2. Using a flame sterilized loop, transfer a small amount of growth from an agar plate or slant cultures into 2ml water in test tube (does not need to be sterile). Mix gently and check that the suspension is only slightly cloudy. Using too much inoculum will cause difficult in visualizing the flagella. Add more water if you need to dilute the innoculum.
3. Pipet 5 μL of the culture suspension to one end of the slide using your P20 micropipet .
4. Spread the suspension gently by holding the pipet sideways over the slide and rolling the pipet tip gently over the liquid once.
5. Discard the pipet tip in the autoclave bag.
6. Air dry thoroughly. Do not heat fix.

Presque Isle Cultures flagella stain

7. Flood the smear area of the slide with Presque Isle Cultures Solution I, the mordant. Incubate at room temperature for 4 minutes.
8. Gently rinse with distilled water. Shake excess water from slide.
9. Flood with Presque Isle Cultures Solution II, the silver stain.
10.Use your clothes pin slide holder to pass the slide over, rather than in, a Bunsen burner flame by moving slide back and forth slowly, just until steam is emitted. Be careful not to overheat sample, as excess heat will destroy the flagella. Incubate at room temperature for 4 minutes.
11.Rinse in a gentle stream of distilled water. Carefully blot dry with bibulous paper or air dry.
12.View using oil immersion, at 1,000x magnification, by brightfield microscopy. Bacteria and flagella will appear golden brown. If too much stain was applied and the microscope slide was not really clean, it is difficult to find the cells and flagella.

The ingredients in the stain and mordant are proprietary reagents of Presque Isle Cultures, P.O. Box 8191, Erie, PA 16505; http://www.picultures.com

Acid-fast stain

WE WILL NOT DO THIS STAIN IN S10
The acid-fast staining procedure was developed by Paul Ehrlich in 1882. He found that the bacilli that are the causative agent in tuberculosis retain a water soluble dye reagent composed of crystal violet and aniline. These bacteria are able to retain the stain even after a wash treatment with a very strong acidified ethanol solution. Thus he named them acid-fast bacteria. Acid-fast bacteria have this resistant decolorization characteristic because of their cell wall composition. This type of cell wall contains a considerable amount of a waxlike lipid, mycolic acid, which combines tenaciously with the primary stain. Refinements in the initial Ehrlich method resulted in the currently used Ziehl-Neelsen procedure, which is better preserved than the original formulation. Only perform this stain if you are unsure if a bacterial isolate is Gram positive or negative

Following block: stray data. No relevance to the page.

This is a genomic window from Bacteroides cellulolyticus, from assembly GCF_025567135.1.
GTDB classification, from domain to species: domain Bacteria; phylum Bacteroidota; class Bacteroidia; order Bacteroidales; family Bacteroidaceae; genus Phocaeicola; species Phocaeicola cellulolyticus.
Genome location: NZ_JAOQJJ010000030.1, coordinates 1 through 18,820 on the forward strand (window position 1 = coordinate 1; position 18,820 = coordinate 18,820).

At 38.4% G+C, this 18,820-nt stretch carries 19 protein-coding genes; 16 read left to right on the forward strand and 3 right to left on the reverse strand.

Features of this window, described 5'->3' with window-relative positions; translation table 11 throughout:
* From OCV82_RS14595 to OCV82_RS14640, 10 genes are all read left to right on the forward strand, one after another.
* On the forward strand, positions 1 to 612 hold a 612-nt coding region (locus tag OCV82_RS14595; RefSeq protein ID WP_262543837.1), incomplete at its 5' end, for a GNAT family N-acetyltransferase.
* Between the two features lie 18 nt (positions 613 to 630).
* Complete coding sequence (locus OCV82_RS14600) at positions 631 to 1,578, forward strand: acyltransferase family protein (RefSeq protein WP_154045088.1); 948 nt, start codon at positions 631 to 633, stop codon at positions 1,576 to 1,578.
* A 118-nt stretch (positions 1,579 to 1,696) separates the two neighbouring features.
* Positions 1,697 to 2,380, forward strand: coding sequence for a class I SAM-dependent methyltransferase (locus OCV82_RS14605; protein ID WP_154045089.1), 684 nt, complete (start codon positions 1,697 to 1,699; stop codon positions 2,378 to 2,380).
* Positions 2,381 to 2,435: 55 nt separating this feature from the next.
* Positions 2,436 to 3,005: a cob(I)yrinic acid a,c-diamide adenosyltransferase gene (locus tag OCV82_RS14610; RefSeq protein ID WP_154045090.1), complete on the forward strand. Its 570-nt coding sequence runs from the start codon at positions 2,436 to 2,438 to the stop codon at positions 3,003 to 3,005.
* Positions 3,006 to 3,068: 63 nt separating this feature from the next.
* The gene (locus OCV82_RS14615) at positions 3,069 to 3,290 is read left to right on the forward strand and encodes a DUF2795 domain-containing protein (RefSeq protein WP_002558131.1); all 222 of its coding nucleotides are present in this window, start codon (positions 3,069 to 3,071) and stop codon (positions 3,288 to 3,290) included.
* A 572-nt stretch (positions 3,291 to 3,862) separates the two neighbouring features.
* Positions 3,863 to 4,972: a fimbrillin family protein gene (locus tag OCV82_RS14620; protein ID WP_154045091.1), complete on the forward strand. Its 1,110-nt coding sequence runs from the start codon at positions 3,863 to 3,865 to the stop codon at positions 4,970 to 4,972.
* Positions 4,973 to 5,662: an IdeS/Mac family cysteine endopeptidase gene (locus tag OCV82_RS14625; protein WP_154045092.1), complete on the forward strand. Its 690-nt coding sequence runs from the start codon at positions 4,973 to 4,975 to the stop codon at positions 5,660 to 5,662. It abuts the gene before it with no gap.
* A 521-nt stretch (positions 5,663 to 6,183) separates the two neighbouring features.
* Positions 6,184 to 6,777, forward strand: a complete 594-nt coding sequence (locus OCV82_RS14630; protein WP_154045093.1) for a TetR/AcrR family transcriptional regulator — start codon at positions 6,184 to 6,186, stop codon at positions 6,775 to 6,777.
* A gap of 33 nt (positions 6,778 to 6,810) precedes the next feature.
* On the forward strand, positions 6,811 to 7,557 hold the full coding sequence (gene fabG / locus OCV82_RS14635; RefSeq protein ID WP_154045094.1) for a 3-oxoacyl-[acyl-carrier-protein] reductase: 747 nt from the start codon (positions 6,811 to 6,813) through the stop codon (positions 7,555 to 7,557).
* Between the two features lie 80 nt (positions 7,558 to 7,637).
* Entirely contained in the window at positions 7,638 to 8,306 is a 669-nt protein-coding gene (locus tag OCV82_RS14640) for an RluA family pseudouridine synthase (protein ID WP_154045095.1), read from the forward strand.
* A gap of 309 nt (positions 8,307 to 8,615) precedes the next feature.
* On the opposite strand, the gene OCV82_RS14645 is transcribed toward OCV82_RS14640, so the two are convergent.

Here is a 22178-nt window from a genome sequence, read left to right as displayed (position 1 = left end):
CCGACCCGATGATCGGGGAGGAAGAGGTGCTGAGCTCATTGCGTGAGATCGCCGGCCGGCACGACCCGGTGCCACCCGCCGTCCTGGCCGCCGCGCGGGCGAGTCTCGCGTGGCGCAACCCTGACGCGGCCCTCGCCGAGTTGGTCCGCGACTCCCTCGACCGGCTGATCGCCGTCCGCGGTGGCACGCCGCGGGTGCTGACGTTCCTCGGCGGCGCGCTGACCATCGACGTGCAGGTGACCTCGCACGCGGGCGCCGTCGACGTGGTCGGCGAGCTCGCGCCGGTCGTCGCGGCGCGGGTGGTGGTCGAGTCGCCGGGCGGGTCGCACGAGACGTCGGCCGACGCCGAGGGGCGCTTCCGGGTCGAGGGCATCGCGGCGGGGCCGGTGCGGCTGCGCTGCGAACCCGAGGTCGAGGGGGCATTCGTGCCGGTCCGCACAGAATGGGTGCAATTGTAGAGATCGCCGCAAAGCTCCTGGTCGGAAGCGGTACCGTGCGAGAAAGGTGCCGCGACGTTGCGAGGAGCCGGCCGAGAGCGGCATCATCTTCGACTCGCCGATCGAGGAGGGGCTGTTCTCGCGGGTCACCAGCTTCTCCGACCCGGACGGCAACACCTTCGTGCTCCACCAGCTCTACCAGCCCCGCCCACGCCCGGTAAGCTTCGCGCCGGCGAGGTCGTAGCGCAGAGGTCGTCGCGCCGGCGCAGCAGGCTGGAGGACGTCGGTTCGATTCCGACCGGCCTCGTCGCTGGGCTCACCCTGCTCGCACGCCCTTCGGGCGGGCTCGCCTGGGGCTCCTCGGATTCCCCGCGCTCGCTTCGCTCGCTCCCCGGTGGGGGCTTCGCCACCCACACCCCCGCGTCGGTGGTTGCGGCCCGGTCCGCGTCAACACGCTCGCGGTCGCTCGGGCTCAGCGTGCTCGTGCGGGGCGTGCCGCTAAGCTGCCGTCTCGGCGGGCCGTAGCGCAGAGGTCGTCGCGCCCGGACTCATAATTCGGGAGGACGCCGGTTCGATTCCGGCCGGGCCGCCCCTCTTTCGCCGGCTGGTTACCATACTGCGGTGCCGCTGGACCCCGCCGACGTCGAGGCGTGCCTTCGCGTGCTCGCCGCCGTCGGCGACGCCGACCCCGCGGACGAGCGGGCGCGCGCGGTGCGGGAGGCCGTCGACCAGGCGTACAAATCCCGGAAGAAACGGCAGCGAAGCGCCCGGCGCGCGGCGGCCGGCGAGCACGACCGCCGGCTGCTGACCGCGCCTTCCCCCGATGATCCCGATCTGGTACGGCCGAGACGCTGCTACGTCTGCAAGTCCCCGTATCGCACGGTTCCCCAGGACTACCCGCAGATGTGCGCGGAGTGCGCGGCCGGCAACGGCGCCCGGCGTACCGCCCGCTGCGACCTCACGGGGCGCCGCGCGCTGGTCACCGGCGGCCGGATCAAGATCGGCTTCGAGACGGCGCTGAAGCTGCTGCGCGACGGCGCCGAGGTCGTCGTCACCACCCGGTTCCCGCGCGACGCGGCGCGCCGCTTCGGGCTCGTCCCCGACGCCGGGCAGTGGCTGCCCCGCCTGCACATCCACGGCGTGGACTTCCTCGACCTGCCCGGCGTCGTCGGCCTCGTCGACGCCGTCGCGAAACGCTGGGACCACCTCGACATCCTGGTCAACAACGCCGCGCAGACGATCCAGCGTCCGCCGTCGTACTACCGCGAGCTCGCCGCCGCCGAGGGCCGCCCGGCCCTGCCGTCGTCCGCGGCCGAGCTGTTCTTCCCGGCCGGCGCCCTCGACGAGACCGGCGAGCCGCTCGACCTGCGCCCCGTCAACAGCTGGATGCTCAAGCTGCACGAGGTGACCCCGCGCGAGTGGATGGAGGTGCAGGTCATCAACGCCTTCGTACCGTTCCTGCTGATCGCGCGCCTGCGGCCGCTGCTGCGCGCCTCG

Acid Fast Procedure:
(Adapted from: Beishir, Lois. 1996. Microbiology in Practice. 6th edition. HarperCollins College Publishers. New York, NY. p.251-255.)
Prepare a bacterial smear slide (Find protocol at BISC209: Preparing a bacterial smear slide).

Image:gramSLIDE2-2.jpg
Use the staining trays and sink area. Be sure you evenly cover all the smears on the slide throughout this procedure.
The dyes used in this procedure are particularly messy, be as careful as you can be but some (or most) of us will end up with stain on our fingers.

  • Cover the smear area(s) with carbolfuchsin. Add dye as needed for 5 minutes so that the smear remains covered with stain.
  • GENTLY rinse the excess dye off the slide with water, try to avoid squirting the smear directly, into your staining tray. Rinse until the water stream runs clear.
  • Gently tilt the slide at a 45degree angle and drip acid-alcohol decolorizer for 10 seconds.
  • Rinse gently until no more red color runs off.
  • Counterstain with methylene blue for 1 minute.
  • Gently rinse and blot dry in Bibulous paper.
  • Observe your stained slide at 1000x using the oil immersion lens.
  • In this stain the acid fast organisms stain the red color of the primary stain (carbolfuchsin) and the non acid fast organism appear blue (methylene blue).

Materials: Ziehl-Neelsen staining reagents:
Carbolfuchsin: 0.3 g basic fuchsin, 95% ethanol, 5 g phenol crystals, C.P., 95 ml distilled water. Dissolve basic fuchsin in the ethanol, In a separate container, dissolve phenol crystals in water. Mix the two solution together throughly.
Acid Alcohol decolorizer: 3ml hydrochloric acid, concentrated (37%), 97ml 95% ethanol. Add the acid to the ethanol and mix well.
Loeffler's methylene Blue: 0.3g methylene blue chloride, 30 ml 95% ethanol, 100 ml distilled water. dissolve methylene blue in the ethanol. Add the distilled water and mix well. Pour the solution through filter paper and funnel.